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Google details dead user data deletion decision

11 Apr 2013
Google logo (Robert Scoble Flickr)

Google has introduced the Inactivity Account Manager to let users opt to delete their data upon their death.

The Inactivity Account Manager allows users to have their data deleted following lengthy periods of inactivity. Using the manager also lets users send their Google data to designated third-parties.

"Not many of us like thinking about death - especially our own. But making plans for what happens after you're gone is really important for the people you leave behind," wrote Google product manager Andreas Tuerk in a blog post.

"So today, we're launching a new feature that makes it easy to tell Google what you want done with your digital assets when you die or can no longer use your account."

Google's tool handles data from Blogger; Contacts, Drive, Gmail, Google+, Pages, Picasa Web Albums, Google Voice and YouTube. Users can setup their account to delete or pass on data after an inactivity period of at least three months.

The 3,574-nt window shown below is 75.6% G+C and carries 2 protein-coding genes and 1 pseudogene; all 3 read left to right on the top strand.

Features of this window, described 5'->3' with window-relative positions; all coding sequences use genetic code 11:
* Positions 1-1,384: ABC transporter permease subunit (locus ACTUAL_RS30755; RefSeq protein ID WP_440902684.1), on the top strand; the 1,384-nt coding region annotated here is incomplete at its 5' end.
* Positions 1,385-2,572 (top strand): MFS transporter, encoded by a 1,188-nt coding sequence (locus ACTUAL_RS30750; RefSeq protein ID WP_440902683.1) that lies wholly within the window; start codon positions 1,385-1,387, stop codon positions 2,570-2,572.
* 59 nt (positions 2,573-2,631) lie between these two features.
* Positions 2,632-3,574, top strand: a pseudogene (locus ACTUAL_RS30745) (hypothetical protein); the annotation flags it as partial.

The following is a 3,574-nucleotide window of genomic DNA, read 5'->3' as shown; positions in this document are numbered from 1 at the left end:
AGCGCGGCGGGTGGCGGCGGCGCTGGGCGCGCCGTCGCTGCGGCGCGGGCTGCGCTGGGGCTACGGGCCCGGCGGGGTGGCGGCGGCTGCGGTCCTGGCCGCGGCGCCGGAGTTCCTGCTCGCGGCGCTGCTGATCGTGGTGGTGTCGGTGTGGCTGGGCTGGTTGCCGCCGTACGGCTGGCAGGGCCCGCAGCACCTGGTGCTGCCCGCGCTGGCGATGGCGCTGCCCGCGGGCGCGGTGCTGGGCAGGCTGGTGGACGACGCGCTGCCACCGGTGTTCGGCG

Before Google deletes or sends out data it will issue emails and text messages to verify that it should go forward with the process.

The tool is a change of direction for Google. Previously, the firm required a court order to allow friends and family of the departed to access a departed user's data. The approach is also used by Twitter to manage accounts.

One firm that offers a unique approach to a person's digital afterlife is Facebook. The social networking giant allows deceased users accounts to be "memorialised".

Memorialised accounts get wiped of confidential information and are frozen so no one can post through the account. Following the process only those close to the former user are allowed to post messages on their Wall.

User's ownership of data has become a key battle ground for privacy groups in recent years. In Europe, privacy watchdogs have had lengthy discussions about the "right to be forgotten". If granted, the right would allow users to delete their digital footprint whenever they want.

Google has come out in favour of the right to be forgotten in the past. However, the firm says the idea is currently too broad and shouldn't be established for search data.

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James Dohnert
About

James is a freelance writer and editor. In addition to ClickZ, his work has appeared in publications like V3, The Commonwealth Club, CachedTech.com, and Shonen Jump magazine. He studied Journalism at Weber State University.

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